A Curriculum for Excellence revealed
A kaleidoscope of colour outlining which subjects have been substantially revised and why, and which ones have received a lighter touch.
The final guidance on what pupils should experience and achieve under A Curriculum for Excellence was published yesterday - the first time a curricular reform has been issued in a single package.
The draft "experiences and outcomes" - as the guidance papers are called, to reflect that they are written from the pupil's perspective - were criticised when first published, with science facing most complaints.
The final versions have been through various levels of consultation. There have been school trials, local and national conferences, focus groups, university analysis of teacher feedback and residential meetings involving the key bodies (Learning and Teaching Scotland, HMIE, the Scottish Qualifications Authority, and the Scottish Government's schools directorate).
They then went through the hands of LTS's internal project board and curriculum governing group, and finally "thematic reviews" by professional advisers who looked at the curriculum as a whole.
While most teachers have welcomed the openness and flexibility promised by the new curriculum, there are still tensions over how much professional support they require to ensure consistency.
Exemplification is on the way, along with details of how assessment will be carried out. A critical test will be whether the authors of the new curriculum can strike the right balance between giving enough explanation and allowing teachers scope to use professional judgment.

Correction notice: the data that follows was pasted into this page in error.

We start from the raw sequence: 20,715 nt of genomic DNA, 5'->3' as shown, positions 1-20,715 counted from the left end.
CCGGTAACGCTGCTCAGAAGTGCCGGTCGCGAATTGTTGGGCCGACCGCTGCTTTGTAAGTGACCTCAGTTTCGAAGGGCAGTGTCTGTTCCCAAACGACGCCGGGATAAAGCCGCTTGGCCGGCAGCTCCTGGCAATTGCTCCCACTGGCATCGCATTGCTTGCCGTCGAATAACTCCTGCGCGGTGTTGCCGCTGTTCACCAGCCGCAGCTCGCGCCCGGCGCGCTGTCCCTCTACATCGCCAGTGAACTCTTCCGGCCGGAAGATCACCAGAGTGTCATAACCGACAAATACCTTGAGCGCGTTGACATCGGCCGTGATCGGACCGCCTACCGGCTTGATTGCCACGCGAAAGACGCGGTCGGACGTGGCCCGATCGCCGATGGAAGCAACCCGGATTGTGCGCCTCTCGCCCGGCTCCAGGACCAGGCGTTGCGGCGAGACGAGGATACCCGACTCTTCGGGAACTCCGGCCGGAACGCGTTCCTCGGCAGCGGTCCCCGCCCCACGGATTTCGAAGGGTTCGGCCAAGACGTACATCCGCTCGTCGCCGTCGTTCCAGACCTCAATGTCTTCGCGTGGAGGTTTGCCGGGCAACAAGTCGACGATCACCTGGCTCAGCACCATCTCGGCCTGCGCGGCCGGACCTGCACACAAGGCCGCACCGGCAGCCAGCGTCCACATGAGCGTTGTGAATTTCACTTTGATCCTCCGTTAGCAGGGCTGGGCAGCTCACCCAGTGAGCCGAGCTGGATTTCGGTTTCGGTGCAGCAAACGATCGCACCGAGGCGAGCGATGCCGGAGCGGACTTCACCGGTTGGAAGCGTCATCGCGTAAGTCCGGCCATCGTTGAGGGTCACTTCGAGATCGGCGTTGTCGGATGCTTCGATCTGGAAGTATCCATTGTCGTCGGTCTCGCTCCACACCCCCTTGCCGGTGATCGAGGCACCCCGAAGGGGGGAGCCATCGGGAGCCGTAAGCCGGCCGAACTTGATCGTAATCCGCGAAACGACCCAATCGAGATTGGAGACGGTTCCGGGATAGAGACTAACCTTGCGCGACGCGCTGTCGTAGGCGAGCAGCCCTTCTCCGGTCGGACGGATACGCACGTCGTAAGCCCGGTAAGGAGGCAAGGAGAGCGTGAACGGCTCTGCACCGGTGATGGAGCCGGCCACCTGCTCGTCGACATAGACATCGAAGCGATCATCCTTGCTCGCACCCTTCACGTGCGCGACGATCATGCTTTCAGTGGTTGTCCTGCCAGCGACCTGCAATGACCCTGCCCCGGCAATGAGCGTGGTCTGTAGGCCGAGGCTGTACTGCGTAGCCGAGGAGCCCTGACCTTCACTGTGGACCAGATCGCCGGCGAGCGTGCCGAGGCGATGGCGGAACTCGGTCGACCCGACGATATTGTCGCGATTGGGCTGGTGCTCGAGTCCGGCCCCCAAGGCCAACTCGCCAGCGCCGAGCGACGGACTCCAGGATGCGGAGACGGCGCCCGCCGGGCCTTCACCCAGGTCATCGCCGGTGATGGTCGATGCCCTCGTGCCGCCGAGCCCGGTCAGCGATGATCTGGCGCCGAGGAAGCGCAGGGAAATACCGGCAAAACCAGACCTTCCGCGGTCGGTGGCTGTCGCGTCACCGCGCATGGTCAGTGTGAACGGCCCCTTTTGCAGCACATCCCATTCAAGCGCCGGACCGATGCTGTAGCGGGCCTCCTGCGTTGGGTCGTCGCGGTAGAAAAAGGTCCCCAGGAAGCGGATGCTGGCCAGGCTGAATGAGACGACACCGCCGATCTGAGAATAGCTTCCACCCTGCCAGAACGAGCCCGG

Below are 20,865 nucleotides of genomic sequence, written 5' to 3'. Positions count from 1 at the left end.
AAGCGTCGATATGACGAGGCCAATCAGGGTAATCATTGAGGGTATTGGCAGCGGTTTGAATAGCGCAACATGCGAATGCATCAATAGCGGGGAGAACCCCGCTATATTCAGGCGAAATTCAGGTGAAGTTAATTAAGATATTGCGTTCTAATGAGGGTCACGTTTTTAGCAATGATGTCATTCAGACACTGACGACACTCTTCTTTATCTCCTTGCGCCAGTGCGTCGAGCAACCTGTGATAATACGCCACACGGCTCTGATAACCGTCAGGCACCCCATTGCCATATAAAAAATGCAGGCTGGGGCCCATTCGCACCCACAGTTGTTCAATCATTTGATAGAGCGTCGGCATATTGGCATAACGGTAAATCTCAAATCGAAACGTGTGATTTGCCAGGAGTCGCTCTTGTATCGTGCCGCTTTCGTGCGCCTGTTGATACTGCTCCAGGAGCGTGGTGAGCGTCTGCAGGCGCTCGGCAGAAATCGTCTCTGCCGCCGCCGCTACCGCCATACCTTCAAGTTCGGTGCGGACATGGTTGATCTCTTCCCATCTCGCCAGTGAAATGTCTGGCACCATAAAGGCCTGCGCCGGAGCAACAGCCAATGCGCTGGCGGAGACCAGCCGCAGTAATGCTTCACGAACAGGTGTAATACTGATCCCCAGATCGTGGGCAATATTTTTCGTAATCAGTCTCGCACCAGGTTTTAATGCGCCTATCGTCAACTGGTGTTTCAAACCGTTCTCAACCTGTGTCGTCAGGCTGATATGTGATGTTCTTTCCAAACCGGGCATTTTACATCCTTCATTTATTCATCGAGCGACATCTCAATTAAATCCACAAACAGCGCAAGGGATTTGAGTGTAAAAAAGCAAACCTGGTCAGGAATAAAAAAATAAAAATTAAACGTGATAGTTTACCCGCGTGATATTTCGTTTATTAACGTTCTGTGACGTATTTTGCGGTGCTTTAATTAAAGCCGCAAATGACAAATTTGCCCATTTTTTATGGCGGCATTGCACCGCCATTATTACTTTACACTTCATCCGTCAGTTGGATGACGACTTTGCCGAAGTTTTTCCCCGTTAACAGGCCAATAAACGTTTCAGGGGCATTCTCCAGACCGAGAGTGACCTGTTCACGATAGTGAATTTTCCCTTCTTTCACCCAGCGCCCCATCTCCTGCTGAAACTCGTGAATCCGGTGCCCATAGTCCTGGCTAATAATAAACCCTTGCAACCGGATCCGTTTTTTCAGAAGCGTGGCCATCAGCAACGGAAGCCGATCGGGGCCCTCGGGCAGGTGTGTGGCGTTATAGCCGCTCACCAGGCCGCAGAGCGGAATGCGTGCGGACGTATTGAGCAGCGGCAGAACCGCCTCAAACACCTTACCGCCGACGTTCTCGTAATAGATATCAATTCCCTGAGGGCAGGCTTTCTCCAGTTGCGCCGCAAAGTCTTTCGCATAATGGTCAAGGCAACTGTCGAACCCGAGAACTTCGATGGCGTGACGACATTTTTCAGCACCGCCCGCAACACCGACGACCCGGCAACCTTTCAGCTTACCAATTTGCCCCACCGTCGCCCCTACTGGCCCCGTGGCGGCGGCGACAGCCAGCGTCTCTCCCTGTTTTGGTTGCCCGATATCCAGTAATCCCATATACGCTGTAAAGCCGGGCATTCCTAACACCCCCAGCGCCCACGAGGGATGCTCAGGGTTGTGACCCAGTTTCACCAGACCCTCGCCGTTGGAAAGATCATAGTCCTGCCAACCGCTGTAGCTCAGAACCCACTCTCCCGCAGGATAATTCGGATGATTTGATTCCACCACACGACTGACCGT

In response to demands from the Educational Institute of Scotland, all teachers will be sent a paper copy of the final experiences and outcomes, avoiding the need to download the document from the LTS website, where they can also be found.
They will find structural changes to the framework: each subject area has been colour-coded, and cross-references to other curricular areas have been inserted in grey type to illustrate where connections exist.
The draft guidance on science was the first to be published by Learning and Teaching Scotland, and received the greatest criticism. Concerns were that the experiences and outcomes had been produced at the expense of conceptual development, core skills and knowledge.
LTS concedes that this guidance has required the biggest rewrite and it might have been more sensible to pilot the draft guidance in another subject area. The biggest change between draft and final versions is the clarification of scientific concepts which should underpin the five areas in the sciences: planet earth; forces, electricity and waves; biological systems; materials; and topical science.
Content is updated and account taken of research on learning in science and of international comparisons.
The framework also includes information on connections to inter-related areas. Thus, the planet earth section, which covers energy sources and sustainability, is linked to renewable and sustainable energy, a topic covered in the technologies section.
Initial reactions were positive about cross-sector and cross-curricular working, but there were concerns that links could be inconsistent. The final version is more explicit, with links to health and wellbeing at early, first and second levels, leading to food and textiles at the third and fourth levels.